NBA Hall of Famer Charles Barkley sided with athletes who opted to remain standing for the national anthem.
“My thing is, listen. The national anthem means different things to different people. I’m glad these guys are all unified. But if people… If people don’t kneel, they’re not a bad person. I want to make that perfectly clear. I’m glad they had unity, but if we have a guy who doesn’t want to kneel ’cause the anthem means something to him, he should not be vilified,” Barkley said on a pre-game podcast on TNT.
On Friday while the national anthem was playing before the Orlando Magic/Brooklyn Nets game, forward Jonathan Isaac, an ordained Christian minister, remained standing.
After the game, Isaac was asked by reporters, “Do you believe that black lives matter?”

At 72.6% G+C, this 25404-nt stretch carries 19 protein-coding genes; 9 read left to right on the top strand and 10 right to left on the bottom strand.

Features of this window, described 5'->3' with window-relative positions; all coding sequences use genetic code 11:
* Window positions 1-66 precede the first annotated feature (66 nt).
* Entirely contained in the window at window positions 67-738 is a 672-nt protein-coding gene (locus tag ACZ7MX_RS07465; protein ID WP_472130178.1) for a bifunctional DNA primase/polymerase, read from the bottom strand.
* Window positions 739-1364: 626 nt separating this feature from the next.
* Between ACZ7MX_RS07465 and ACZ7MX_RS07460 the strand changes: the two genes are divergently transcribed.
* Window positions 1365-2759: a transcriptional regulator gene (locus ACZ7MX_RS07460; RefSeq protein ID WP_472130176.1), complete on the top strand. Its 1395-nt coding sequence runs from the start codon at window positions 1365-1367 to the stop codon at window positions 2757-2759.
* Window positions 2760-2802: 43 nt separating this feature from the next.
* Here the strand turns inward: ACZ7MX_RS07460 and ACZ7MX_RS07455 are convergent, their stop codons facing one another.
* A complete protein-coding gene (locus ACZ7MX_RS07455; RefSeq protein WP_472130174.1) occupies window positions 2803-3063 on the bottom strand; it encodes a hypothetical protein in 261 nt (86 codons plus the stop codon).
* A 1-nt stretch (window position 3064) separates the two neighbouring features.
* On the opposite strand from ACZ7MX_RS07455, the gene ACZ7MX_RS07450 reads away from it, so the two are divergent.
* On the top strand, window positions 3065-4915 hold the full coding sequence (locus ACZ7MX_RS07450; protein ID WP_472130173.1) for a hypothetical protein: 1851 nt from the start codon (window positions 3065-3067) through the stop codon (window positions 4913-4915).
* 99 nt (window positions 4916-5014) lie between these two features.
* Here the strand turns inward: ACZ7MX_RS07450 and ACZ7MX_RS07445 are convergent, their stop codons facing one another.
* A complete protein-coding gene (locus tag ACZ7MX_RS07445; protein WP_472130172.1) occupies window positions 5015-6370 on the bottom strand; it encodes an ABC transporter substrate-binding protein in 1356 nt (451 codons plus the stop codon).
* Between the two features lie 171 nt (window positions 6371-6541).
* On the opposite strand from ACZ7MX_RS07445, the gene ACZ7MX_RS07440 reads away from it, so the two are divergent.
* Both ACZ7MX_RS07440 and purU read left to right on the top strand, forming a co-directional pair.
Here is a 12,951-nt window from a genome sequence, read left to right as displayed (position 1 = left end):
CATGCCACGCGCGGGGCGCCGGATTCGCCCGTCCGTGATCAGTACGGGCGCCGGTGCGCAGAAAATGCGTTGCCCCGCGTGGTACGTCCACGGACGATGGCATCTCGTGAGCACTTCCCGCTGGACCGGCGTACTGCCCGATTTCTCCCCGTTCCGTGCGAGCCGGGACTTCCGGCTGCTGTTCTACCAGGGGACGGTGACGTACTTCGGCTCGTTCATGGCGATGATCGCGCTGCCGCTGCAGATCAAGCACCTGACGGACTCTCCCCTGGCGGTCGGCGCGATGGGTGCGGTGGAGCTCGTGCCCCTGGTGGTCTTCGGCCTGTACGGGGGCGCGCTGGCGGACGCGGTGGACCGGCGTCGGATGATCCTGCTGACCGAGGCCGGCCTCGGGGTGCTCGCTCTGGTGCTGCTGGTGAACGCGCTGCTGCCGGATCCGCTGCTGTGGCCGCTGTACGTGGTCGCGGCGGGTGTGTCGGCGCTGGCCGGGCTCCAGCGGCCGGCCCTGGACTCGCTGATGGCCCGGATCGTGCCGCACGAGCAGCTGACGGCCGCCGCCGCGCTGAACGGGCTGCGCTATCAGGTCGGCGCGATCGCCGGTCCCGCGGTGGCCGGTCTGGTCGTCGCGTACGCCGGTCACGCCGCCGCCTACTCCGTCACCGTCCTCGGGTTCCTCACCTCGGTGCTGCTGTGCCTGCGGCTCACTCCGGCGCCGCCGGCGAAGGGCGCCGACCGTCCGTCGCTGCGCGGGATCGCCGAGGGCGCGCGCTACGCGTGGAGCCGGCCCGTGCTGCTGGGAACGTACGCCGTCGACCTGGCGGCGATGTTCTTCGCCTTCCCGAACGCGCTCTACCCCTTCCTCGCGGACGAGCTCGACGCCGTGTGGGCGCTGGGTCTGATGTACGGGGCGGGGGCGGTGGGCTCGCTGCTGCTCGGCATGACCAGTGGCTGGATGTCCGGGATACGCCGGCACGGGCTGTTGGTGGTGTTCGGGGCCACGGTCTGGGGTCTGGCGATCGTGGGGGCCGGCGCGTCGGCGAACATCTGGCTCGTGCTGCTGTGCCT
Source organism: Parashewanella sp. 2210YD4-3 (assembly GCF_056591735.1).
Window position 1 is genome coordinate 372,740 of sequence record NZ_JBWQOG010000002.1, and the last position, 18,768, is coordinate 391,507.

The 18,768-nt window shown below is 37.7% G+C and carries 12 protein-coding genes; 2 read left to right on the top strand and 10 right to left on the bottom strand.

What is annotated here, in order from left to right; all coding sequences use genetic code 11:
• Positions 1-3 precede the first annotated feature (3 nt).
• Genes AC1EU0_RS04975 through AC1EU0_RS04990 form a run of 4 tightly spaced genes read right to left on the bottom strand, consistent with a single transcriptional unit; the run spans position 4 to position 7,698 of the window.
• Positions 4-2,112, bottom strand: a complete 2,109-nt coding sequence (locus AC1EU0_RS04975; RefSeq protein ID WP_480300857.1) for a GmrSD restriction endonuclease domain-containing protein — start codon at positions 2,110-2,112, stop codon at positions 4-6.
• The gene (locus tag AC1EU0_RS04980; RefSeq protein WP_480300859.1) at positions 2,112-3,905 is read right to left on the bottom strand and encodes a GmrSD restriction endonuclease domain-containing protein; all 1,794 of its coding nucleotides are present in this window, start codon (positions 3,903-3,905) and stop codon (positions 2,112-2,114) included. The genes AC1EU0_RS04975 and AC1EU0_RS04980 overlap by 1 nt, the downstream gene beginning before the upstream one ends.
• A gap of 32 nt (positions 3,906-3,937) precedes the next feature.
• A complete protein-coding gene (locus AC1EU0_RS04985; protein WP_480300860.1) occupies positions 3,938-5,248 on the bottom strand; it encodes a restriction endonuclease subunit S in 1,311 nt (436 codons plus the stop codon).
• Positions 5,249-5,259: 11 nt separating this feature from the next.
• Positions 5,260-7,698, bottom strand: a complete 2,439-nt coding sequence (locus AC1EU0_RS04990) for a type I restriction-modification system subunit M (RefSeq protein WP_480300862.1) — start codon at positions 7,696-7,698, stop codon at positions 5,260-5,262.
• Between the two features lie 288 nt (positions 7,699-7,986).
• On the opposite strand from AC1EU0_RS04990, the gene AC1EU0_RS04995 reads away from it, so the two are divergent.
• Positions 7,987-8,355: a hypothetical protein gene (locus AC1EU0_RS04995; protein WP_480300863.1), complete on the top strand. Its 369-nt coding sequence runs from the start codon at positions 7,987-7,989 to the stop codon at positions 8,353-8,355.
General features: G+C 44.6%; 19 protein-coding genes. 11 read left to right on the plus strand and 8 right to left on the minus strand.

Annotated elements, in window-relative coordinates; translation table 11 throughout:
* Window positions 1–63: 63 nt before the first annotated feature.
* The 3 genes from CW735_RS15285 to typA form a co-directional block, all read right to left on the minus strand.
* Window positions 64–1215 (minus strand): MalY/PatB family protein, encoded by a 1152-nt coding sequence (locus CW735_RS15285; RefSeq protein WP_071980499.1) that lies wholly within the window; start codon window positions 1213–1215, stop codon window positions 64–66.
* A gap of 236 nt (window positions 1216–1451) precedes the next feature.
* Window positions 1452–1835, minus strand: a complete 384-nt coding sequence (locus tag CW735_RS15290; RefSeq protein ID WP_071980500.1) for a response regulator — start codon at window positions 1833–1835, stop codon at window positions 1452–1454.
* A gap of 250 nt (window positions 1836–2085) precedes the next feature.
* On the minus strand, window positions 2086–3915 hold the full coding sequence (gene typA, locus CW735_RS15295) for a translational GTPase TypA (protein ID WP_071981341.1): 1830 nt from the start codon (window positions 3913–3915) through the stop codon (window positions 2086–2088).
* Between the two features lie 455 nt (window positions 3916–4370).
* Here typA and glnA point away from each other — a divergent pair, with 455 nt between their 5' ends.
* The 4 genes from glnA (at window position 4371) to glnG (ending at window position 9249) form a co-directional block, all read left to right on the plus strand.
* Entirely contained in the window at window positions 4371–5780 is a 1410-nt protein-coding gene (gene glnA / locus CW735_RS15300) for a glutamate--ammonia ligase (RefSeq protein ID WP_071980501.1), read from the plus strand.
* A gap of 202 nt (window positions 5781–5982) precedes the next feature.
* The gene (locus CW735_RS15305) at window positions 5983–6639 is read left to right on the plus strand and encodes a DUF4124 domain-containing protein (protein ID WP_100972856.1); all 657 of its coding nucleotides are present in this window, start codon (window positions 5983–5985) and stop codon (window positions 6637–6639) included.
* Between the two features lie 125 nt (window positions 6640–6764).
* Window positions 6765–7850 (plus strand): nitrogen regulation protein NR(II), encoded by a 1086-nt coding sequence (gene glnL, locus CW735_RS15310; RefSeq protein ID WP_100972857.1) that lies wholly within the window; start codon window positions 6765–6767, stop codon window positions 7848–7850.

He answered, “Absolutely. I believe that black lives matter. A lot went into my decision … kneeling or wearing a Black Lives Matter T-shirt don’t go hand-in-hand with supporting black lives … I do believe that black lives matter, but I just felt like it was a decision that I had to make, and I didn’t feel like putting that shirt on and kneeling went hand-in-hand with supporting black lives,” the athlete said.
Before Barkley spoke, Hall of Famer Shaquille O’Neal praised players who had knelt in unity for the NBA season opener during the national anthem, saying, “That was so beautifully done, done in unity. Nice to see. Think it’s very important that you speak up. Very important that you speak your mind. So we use our voice to bring awareness. Now we have to go vote. We have to continue to fight, continue the movement. Again, I’m proud of everybody.”